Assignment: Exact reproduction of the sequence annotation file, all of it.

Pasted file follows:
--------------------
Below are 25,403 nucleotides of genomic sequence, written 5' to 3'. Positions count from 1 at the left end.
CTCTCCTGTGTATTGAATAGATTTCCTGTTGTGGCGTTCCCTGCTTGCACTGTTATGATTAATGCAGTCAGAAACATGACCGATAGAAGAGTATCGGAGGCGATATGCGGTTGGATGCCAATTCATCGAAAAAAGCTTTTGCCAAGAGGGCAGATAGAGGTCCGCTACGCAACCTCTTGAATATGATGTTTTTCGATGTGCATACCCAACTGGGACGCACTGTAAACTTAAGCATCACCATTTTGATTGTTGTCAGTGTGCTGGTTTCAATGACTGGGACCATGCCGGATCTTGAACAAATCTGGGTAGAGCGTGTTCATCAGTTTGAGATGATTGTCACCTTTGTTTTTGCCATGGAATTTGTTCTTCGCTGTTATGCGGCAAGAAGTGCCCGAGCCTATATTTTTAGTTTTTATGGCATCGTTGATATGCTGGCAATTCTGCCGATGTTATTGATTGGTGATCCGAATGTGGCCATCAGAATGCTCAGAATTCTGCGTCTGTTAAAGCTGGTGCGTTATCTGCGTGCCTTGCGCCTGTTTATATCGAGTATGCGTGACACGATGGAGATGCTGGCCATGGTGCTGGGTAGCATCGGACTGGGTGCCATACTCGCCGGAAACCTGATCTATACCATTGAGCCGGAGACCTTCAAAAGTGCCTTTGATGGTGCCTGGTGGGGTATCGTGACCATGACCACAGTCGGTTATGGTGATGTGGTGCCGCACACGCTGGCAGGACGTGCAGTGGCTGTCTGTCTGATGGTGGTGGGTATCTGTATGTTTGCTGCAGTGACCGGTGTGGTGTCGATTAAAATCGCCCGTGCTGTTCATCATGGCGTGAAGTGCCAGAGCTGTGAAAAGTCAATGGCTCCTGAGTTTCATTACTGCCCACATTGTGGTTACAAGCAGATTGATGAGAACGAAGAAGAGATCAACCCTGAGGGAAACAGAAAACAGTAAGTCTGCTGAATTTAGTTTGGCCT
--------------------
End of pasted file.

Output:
Below are 25,403 nucleotides of genomic sequence, written 5' to 3'. Positions count from 1 at the left end.
CTCTCCTGTGTATTGAATAGATTTCCTGTTGTGGCGTTCCCTGCTTGCACTGTTATGATTAATGCAGTCAGAAACATGACCGATAGAAGAGTATCGGAGGCGATATGCGGTTGGATGCCAATTCATCGAAAAAAGCTTTTGCCAAGAGGGCAGATAGAGGTCCGCTACGCAACCTCTTGAATATGATGTTTTTCGATGTGCATACCCAACTGGGACGCACTGTAAACTTAAGCATCACCATTTTGATTGTTGTCAGTGTGCTGGTTTCAATGACTGGGACCATGCCGGATCTTGAACAAATCTGGGTAGAGCGTGTTCATCAGTTTGAGATGATTGTCACCTTTGTTTTTGCCATGGAATTTGTTCTTCGCTGTTATGCGGCAAGAAGTGCCCGAGCCTATATTTTTAGTTTTTATGGCATCGTTGATATGCTGGCAATTCTGCCGATGTTATTGATTGGTGATCCGAATGTGGCCATCAGAATGCTCAGAATTCTGCGTCTGTTAAAGCTGGTGCGTTATCTGCGTGCCTTGCGCCTGTTTATATCGAGTATGCGTGACACGATGGAGATGCTGGCCATGGTGCTGGGTAGCATCGGACTGGGTGCCATACTCGCCGGAAACCTGATCTATACCATTGAGCCGGAGACCTTCAAAAGTGCCTTTGATGGTGCCTGGTGGGGTATCGTGACCATGACCACAGTCGGTTATGGTGATGTGGTGCCGCACACGCTGGCAGGACGTGCAGTGGCTGTCTGTCTGATGGTGGTGGGTATCTGTATGTTTGCTGCAGTGACCGGTGTGGTGTCGATTAAAATCGCCCGTGCTGTTCATCATGGCGTGAAGTGCCAGAGCTGTGAAAAGTCAATGGCTCCTGAGTTTCATTACTGCCCACATTGTGGTTACAAGCAGATTGATGAGAACGAAGAAGAGATCAACCCTGAGGGAAACAGAAAACAGTAAGTCTGCTGAATTTAGTTTGGCCT